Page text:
Rev. Steve Andrews of Saint Matthew Lutheran Church in Lee’s Summit thinks we’re living in challenging times, as Christians often have. He says, “[You see] the work of the devil in our culture to keep us busy and put so many things before us to keep Christ from being the center of the family and the center of the home.” He also thinks that for the past few generations, programs like Sunday school and confirmation classes have provide many benefits, but also led to some parents taking a back seat when it comes to teaching faith at home.
Andrews emphasizes that scripture clearly points to parents as the ultimate teachers of the faith. Rev. Andrews thinks many parents feel intimidated in teaching the faith because they don’t have formal training in theology or Christian education. But Rev. Andrews wants to assure parents that it’s okay. “You won’t have all the answers, and that’s okay,” he says. “You might go to your pastor and he might not know the answer. It could even be the kind of thing that we never know the answer. That’s okay.”
Similarly, congregations sometimes don’t know where to start when it comes to equipping parents. Because churches have taken leadership in teaching kids, sometimes for several generations, they feel as confused about how to equip parents as the parents feel about teaching their children.
Once, when he was speaking with some parents about leading devotionals, and one of the fathers raised his hand and asked, “What’s a devotional?” Sometimes, he says, it’s about starting simple and letting parents know they can start simple as well. And this means your congregation doesn’t have to have a full-time person on staff who focuses on family ministry.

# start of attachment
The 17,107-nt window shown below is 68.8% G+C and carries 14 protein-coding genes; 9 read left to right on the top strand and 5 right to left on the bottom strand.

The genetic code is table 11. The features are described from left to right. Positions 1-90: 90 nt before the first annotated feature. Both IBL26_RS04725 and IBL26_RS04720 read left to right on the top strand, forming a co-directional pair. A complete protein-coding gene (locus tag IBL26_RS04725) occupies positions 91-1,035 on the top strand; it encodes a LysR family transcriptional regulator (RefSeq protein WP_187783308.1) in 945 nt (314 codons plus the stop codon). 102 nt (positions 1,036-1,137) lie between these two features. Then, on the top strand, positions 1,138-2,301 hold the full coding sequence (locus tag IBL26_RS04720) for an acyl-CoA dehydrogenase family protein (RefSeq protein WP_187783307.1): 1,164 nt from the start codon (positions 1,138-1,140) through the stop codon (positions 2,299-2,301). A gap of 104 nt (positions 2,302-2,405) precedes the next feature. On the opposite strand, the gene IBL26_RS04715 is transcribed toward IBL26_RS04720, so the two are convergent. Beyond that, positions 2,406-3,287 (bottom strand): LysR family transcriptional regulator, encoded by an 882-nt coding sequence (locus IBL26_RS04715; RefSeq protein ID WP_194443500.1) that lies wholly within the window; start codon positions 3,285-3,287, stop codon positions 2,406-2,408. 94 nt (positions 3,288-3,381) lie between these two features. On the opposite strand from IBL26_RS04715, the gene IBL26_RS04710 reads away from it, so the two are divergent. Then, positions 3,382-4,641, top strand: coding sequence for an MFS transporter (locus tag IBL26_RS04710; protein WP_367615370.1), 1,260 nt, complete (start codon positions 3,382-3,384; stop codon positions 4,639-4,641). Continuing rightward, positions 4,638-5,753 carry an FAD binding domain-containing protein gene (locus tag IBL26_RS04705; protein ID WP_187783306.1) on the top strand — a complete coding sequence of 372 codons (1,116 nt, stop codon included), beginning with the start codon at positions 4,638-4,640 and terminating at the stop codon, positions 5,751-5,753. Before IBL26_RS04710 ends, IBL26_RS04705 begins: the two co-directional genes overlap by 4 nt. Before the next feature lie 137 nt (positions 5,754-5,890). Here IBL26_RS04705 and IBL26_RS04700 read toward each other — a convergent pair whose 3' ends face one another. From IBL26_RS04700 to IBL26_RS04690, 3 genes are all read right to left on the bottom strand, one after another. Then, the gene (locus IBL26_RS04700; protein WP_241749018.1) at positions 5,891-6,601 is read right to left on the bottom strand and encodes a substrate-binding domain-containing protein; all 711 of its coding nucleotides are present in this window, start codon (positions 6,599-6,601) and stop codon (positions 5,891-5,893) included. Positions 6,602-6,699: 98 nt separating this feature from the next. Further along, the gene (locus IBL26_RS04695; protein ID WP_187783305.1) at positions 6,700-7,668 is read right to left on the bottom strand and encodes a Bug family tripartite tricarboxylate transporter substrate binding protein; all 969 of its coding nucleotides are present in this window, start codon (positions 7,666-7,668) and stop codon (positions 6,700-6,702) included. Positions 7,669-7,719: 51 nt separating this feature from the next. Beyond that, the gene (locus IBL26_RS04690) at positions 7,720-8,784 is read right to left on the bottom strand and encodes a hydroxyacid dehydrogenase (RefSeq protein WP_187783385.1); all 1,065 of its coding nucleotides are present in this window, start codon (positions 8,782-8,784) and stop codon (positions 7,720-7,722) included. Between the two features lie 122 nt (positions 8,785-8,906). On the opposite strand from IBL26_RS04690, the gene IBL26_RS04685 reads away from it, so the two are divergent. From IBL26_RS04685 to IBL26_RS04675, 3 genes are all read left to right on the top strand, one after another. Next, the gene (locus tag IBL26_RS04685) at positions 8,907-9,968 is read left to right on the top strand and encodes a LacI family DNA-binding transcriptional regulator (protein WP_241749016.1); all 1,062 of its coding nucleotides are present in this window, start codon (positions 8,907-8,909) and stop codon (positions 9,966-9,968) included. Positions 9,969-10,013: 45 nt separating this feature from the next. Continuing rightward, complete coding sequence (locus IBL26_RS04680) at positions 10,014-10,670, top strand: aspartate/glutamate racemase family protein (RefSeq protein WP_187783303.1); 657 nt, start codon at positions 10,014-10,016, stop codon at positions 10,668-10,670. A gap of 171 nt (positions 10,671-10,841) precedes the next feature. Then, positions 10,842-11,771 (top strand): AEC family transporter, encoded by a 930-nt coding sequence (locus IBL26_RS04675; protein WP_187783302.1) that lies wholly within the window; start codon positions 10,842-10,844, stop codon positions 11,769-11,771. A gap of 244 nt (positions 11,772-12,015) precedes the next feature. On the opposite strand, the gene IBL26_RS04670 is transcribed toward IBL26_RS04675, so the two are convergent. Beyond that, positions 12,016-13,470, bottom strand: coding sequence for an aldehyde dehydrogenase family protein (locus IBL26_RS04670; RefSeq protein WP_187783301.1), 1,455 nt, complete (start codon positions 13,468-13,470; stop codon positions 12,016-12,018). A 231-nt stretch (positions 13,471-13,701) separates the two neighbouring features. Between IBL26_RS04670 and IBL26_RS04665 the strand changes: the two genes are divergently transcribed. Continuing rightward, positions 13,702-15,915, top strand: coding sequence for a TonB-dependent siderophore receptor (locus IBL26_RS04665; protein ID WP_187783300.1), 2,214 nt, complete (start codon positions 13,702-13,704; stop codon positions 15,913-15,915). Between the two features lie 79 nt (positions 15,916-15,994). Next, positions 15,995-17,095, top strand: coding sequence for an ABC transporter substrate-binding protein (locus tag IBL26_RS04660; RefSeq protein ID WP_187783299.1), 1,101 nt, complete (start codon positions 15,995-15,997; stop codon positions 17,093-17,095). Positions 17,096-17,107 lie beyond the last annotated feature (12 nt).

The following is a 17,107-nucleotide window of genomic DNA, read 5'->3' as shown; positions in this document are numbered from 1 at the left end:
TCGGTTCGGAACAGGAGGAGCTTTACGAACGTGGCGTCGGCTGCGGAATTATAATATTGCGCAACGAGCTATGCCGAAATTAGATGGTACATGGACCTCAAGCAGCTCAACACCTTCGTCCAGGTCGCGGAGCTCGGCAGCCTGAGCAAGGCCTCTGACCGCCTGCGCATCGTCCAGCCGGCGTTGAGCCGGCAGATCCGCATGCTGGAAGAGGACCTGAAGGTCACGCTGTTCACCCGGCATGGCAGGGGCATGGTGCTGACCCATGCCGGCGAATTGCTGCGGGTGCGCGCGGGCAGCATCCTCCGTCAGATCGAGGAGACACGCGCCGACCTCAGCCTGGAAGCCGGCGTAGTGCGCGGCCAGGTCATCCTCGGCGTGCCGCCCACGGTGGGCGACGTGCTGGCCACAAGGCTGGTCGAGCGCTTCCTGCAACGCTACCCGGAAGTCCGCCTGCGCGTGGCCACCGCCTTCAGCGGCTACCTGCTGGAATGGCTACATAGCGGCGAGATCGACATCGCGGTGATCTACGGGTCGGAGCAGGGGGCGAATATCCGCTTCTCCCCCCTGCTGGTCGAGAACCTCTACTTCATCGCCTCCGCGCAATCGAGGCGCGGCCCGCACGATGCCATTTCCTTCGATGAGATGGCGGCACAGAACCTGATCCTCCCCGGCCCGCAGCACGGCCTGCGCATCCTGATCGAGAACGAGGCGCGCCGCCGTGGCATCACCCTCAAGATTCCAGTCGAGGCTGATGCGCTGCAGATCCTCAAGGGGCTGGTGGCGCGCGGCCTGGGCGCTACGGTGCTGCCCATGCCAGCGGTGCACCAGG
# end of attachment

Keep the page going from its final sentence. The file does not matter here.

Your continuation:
As a congregation, you can start with simple things, like:
- Creating an advent display kit to let kids make holiday decorations at home (include a display in the narthex of the church)
- Encouraging young families to sit in the front instead of the back (many families are hesitant to try this but are often surprised how much better it goes)
- Encouraging other people in the congregation to welcome families with small kids in church and sit with them
- Let parents know that teaching the faith doesn’t have to be hours of in-depth theological study. Equip them with quick ways they can address faith in small amounts of time, depending on their day.
For many congregations, the biggest challenge is shifting the mindset from the seeing the church and the pastor as the main teachers of children to seeing the parents in that role. It’s something that he thinks is going to take some time, but Rev. Andrews is optimistic that with some thought and creativity, every congregation can transform their approach.
You can sign up to receive his weekly publications of the Faith at Home Corner by emailing Rev. Andrews at email@example.com.
The Missouri District has put a strong emphasis on strengthening families, something Rev Andrews has noticed. “I’ve only been in the district a short while and I’ve appreciated seeing this emphasis,” he says.